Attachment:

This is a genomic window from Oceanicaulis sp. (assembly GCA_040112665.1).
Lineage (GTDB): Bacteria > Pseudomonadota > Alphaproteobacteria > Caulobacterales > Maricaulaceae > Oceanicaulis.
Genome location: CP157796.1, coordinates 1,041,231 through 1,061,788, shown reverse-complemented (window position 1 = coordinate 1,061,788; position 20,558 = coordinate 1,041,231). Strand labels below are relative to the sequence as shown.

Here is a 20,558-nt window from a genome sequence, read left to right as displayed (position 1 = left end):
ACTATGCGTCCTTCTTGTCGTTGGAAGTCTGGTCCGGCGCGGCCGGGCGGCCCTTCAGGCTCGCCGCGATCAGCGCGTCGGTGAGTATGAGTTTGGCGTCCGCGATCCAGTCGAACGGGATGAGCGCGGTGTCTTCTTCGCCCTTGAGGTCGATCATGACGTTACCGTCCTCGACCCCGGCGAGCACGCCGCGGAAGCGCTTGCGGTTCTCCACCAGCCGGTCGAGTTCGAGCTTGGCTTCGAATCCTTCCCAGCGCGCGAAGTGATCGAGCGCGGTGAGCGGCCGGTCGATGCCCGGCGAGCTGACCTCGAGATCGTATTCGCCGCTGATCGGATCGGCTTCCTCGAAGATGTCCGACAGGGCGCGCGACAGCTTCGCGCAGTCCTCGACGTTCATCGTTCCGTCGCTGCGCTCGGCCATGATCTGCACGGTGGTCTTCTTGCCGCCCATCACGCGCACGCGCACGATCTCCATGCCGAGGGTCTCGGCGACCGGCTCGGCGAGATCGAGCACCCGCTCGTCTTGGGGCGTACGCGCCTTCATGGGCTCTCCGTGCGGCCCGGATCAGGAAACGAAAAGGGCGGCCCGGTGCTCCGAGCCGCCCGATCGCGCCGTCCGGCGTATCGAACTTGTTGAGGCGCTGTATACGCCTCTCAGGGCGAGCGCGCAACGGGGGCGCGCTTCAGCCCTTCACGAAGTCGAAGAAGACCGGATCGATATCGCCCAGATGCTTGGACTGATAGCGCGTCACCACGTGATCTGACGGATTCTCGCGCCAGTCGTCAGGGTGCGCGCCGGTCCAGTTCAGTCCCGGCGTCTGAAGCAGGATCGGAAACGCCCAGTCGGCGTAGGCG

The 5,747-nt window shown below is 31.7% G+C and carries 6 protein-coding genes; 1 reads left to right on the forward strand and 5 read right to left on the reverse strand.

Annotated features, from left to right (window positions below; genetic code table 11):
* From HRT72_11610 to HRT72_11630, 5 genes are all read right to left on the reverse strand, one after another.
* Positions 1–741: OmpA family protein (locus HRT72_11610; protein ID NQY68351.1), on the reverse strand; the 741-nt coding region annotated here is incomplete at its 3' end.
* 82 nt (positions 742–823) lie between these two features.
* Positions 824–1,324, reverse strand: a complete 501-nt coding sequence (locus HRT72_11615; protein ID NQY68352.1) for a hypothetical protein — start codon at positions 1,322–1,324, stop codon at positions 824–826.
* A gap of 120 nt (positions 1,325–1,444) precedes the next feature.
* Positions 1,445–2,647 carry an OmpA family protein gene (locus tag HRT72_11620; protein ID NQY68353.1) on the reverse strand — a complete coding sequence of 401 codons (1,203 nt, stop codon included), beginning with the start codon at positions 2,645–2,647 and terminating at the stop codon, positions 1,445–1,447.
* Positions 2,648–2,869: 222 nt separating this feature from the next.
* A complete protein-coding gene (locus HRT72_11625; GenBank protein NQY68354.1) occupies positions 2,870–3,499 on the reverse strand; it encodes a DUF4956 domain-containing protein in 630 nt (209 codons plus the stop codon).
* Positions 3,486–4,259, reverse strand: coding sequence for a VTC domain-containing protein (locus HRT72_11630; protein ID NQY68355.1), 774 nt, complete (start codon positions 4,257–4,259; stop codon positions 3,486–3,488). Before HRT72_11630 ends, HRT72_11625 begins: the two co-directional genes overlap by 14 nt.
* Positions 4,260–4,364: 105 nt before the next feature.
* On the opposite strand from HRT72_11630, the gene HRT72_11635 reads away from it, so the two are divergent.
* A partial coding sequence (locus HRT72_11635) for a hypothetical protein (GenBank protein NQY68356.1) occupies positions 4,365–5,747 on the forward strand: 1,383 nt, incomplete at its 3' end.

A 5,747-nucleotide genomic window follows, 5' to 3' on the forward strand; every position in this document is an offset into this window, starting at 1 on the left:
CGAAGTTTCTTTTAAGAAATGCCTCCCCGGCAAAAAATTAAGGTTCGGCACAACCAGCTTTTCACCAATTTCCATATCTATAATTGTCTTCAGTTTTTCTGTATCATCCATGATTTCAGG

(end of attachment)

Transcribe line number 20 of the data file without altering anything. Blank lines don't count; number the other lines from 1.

A 5,747-nucleotide genomic window follows, 5' to 3' on the forward strand; every position in this document is an offset into this window, starting at 1 on the left: